Mangrove Care Forum Bali
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|Type||Social, Humanitarian, Environment, Philanthropic Organization|
|Founded||Started in 2013|
Mangrove Care Forum Bali (MCFB), also known as Forum Peduli Mangrove Bali (FPMB), is formed with the aim to protect, preserve, rehabilitate, replant and educate, as a concerted effort to save the mangroves. Supported by the Artha Graha Peduli Foundation, the team at the Mangrove Care Forum Bali draws from 16 years of experience the foundation has in caring for and operating the Tambling Wildlife Nature Conservation Park, located at South Bukit Barisan Selatan National Park, within 356,000 hectares of Tropical Rainforest and 21,600 hectares of Marine Nature Reserve.
The mangrove forest under the care of The Mangrove Care Forum Bali is located in the Ngurah Rai Grand Forest Park, a 1,373.5 hectare mangrove forest at the Benoa Bay Area in Bali. The mangrove forest suffers from severe pollution and misuse, & debris and rubbish from nearby villages. Deforestation of trees and littering its grounds are a common sight. The focus of the Mangrove Care Forum Bali is to involve the communities surrounding the mangrove and enlist regular help to clean up and create a safe environment for plants and marine life to thrive. A further goal is to prevent further abrasion of coastline and to regrow the affected areas to lush mangrove vegetation.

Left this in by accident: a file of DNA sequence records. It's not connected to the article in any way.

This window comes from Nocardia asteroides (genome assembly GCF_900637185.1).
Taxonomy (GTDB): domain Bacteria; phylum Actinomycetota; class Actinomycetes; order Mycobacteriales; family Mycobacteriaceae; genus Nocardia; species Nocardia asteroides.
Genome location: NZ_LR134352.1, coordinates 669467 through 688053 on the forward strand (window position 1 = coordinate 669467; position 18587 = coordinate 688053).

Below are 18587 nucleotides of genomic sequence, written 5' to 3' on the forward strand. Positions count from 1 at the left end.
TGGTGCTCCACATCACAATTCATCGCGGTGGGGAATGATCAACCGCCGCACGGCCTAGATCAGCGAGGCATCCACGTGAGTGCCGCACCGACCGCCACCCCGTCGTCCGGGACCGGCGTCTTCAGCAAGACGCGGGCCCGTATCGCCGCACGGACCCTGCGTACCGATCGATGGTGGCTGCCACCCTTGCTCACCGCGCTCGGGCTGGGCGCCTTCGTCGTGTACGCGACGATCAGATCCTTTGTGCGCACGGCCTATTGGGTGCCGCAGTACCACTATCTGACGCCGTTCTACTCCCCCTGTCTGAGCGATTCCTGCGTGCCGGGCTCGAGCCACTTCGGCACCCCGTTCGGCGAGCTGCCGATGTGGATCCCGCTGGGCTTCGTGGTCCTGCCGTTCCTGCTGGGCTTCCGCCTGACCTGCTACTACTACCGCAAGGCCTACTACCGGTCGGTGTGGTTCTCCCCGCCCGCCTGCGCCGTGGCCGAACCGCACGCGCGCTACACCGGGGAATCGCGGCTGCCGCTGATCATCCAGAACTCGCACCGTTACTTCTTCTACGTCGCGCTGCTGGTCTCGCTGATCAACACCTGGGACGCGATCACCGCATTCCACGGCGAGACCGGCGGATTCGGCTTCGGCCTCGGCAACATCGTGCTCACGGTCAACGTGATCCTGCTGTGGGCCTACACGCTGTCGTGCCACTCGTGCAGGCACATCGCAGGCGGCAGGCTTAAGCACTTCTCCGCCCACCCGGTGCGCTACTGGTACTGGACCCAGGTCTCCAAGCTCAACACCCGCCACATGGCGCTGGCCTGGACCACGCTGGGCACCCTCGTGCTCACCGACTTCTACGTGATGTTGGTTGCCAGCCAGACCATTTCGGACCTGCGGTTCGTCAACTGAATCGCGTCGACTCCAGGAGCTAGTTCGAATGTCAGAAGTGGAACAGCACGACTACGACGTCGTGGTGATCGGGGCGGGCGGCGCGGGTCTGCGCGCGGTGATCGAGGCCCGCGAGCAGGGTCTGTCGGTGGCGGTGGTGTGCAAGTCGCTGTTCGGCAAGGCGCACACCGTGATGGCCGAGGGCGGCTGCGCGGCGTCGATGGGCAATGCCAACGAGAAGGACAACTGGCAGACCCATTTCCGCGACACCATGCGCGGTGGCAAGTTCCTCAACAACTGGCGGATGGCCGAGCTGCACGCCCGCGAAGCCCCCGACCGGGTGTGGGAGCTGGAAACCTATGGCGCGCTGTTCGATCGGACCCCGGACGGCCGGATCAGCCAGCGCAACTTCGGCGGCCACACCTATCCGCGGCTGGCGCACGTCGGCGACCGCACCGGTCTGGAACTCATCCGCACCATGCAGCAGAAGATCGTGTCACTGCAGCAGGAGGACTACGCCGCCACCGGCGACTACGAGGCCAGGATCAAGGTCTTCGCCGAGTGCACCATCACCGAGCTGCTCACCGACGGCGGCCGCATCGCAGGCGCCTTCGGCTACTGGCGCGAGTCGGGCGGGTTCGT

About Mangrove Care Forum Bali
Initiated by Tomy Winata at the start of 2013, the Mangrove Care Forum Bali is established in partnership with:
- The Ministry of Forestry (Indonesia)
- The Ministry of Maritime (Indonesia) ok
- The Ministry of Environment (Indonesia)
- The Provincial Government of Bali
- The Government of Badung Regency
- Udayana Military Command
- Regional Police of Bali
- University of Udayana
- Artha Graha Care Foundation
- Nearby communities including LPM, Village Chief, Customary and Religious Leaders from 5 villages – Tanjung Benoa, Benoa, Jimbaran, Tuban and Kedonganan.